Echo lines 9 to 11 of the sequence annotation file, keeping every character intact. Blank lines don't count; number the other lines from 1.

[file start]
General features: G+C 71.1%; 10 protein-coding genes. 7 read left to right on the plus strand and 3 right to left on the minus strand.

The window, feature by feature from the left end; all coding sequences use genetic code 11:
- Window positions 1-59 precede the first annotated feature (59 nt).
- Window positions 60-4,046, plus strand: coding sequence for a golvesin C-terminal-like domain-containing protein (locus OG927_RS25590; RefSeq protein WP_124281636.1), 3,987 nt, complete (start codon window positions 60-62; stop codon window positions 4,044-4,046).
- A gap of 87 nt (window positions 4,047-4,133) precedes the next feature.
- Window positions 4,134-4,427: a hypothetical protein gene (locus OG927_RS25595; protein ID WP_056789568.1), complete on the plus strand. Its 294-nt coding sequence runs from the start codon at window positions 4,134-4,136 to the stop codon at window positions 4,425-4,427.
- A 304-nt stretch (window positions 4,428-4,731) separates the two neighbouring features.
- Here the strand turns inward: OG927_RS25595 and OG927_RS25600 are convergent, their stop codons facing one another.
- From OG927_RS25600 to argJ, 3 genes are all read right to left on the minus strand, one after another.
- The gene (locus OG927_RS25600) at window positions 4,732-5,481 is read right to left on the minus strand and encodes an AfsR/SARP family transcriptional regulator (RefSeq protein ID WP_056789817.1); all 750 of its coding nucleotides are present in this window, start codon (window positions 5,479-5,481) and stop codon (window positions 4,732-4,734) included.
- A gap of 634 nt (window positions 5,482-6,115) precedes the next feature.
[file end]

- From OG927_RS25600 to argJ, 3 genes are all read right to left on the minus strand, one after another.
- The gene (locus OG927_RS25600) at window positions 4,732-5,481 is read right to left on the minus strand and encodes an AfsR/SARP family transcriptional regulator (RefSeq protein ID WP_056789817.1); all 750 of its coding nucleotides are present in this window, start codon (window positions 5,479-5,481) and stop codon (window positions 4,732-4,734) included.
- A gap of 634 nt (window positions 5,482-6,115) precedes the next feature.